Chris: Some of them actually have in-house funding partners.
Andrew: Like affiliates kind of thing?
Chris: Affiliates that they deal with. We actually, at The Entrepreneur’s Source, have several. I use several of our resources. One of them specializes specifically in a SBA loan, Small Business Administration loans.
Andrew: So, you’re getting similar…you’re getting loans from similar places?
Chris: Correct. Yes, absolutely. For the mom and pop shops, a lot of those folks need to go to the SBA. I can help kind of get them geared up and understand, and kind of provide the resources that they can start asking questions, understanding what they’re going to have to bring to the table for an SBA loan. The nice thing with the franchise, again, the lenders look at it, and they’re like, “It’s a proven business model.” It’s a safer investment, a franchise is, versus just a mom and pop. A lot of folks want to do, “Oh, I wanna own a restaurant.” And not a lot of banks look favorably upon restaurants. They’re just like, you know.
Andrew: People gotta eat, man.
Chris: People gotta eat, but…
Andrew: Especially in Charlotte, restaurant scenes, another Charlotte native here. I mean, in the ’90s if you’d said pizza would be cool 20 years from then, they would go, “What are you talking about?”
Chris: Oh, man. Yeah.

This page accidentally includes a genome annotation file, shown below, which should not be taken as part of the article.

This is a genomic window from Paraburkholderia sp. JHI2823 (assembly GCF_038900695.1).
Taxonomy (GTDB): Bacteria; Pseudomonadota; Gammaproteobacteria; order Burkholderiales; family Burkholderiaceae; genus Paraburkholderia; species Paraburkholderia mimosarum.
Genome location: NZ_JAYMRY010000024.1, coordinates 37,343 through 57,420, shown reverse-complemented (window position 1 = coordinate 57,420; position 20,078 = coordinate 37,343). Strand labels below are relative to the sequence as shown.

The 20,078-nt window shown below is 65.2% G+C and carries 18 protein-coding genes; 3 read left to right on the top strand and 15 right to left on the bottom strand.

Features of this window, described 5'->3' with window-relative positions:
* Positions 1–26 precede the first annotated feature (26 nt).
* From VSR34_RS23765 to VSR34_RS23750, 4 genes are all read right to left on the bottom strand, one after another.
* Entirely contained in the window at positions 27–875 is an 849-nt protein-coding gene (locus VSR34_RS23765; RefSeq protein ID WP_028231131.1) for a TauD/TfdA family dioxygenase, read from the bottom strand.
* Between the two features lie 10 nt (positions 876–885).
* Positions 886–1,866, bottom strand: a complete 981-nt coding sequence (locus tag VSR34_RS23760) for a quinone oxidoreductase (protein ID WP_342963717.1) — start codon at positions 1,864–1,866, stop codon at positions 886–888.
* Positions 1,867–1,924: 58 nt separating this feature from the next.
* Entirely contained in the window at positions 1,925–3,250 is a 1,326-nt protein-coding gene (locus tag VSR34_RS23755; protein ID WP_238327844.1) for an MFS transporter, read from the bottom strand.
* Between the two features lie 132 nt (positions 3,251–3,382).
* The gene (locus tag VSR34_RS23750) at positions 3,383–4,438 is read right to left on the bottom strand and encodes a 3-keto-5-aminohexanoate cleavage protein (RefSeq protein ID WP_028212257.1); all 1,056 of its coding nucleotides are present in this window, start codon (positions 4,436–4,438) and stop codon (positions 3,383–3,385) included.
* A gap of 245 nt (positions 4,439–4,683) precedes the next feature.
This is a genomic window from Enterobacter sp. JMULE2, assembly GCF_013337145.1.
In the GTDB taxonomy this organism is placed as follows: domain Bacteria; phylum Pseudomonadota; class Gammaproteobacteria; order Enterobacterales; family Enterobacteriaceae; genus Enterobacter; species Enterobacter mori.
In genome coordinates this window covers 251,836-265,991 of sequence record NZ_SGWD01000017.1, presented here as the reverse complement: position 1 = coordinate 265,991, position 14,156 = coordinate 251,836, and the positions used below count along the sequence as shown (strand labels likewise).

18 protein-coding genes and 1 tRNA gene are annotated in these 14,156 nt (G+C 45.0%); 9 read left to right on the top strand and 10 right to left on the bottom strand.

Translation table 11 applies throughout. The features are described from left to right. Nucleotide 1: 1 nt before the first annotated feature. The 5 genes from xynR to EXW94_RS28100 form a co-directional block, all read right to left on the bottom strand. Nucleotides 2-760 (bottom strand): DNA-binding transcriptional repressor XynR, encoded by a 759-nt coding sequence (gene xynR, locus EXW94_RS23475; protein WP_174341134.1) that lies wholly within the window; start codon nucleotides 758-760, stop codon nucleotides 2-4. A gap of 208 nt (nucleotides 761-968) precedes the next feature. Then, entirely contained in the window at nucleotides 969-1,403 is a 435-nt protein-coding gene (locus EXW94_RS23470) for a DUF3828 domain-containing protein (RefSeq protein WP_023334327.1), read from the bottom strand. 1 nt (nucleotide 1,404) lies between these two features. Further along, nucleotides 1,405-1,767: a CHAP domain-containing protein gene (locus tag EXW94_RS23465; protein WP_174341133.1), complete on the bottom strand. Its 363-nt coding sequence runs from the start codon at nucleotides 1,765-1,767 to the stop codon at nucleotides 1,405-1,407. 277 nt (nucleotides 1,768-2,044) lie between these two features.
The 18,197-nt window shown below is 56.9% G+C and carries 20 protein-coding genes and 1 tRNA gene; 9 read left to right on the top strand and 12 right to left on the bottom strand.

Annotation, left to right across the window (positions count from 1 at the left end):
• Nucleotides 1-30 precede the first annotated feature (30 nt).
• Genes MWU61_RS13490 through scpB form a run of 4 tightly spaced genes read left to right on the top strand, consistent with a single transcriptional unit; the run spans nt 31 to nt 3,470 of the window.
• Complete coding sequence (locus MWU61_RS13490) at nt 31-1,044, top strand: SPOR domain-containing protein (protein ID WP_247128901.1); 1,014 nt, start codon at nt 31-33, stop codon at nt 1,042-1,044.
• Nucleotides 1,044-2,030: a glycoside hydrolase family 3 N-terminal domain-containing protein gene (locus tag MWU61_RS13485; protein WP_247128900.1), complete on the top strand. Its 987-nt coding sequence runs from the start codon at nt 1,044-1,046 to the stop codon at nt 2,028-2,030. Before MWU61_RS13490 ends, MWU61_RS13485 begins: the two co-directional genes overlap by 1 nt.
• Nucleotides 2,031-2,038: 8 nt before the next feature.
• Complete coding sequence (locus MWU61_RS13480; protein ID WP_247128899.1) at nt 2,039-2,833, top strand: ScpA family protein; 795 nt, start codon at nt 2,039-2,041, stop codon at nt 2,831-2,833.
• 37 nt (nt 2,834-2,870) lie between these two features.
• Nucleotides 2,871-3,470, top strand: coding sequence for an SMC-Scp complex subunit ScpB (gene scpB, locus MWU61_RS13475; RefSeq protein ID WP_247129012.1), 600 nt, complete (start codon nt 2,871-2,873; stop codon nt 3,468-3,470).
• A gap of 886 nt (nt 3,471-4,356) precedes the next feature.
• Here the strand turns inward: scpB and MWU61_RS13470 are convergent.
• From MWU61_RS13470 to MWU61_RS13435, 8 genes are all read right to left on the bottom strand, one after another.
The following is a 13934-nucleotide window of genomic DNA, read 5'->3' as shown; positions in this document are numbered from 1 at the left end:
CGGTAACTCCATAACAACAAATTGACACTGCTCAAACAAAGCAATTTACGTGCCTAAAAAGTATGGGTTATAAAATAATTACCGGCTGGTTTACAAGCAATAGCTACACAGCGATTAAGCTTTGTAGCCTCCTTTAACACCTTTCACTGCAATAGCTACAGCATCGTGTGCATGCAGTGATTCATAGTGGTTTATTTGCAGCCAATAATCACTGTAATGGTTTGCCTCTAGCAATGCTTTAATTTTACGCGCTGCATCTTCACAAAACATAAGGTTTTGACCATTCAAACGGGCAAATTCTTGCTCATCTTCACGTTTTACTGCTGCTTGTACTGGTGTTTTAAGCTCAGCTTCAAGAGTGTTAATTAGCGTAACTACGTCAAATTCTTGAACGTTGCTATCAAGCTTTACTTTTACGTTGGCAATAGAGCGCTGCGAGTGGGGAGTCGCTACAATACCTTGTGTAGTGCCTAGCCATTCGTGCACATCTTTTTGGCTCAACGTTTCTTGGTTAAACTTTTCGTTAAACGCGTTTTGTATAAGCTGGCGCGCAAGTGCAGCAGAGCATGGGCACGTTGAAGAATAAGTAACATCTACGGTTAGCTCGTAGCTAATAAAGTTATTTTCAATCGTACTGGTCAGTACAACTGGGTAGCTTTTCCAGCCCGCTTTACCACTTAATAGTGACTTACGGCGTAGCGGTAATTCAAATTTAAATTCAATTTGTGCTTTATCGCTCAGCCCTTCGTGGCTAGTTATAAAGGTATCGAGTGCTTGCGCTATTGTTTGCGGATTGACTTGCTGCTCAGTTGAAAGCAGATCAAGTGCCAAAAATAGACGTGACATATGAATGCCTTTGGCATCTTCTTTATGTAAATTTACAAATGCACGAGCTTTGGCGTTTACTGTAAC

Andrew: People in Charlotte didn’t like pizza.
Chris: They just eat pepperoni, they just eat pepperoni. That’s what we heard. “Ain’t nobody want nothing else, but pepperoni. I ain’t going eat no pineapple.”
Andrew: Pepperoni and sausage and pepperoni, more pepperoni. Why am I still saying pepperoni? God. I had a really good question. Okay.
Andrew: Yes. Well, not financing, the other end. You mentioned franchising is the safer financial option. Is that true?
Andrew: Is it as lucrative on the other end as a small business could be or, you know, a startup entrepreneur, your own business kind of thing?
Chris: With an entrepreneur that is taking their own idea and is growing it, maybe the ROI is a lot greater, but I think the horizon of you realizing that is much further down the road. It’s gonna be 10, 12 years unless you just have you know, hit a gold mine, like at Shark Tank maybe we’ll see. As CPCC hosts Shark Tank, we will be able to see some great ideas coming through. But the average threshold for a franchisee is 7 to 10 years. They’ll own a franchise, and the nice thing is when you own your own business, you’re building wealth and equity. So, you’re building the business up, and then they will sell it in 7 to 10 years. That’s the average sell time of a franchise, and at that point they’re recouping, not only the money they’ve invested.
I have an example, some folks in Greenville, South Carolina purchased one of the disaster relief…there’s fire, water, smoke, all that…damage. He purchased it 10 years ago, 150,000 all in. That was the vehicle and all the support and everything. He grew the business, he has seven vehicles, the building that they used, he bought the building, the real estate, and then he sold it for $1.2 million. He’s leasing out the real estate, but he sold the vehicles and all that. So, in 10 years…
Andrew: Almost 10 times return.
Chris: Almost 10 in 10 years. And so, that’s his retirement, and he still owns the building so…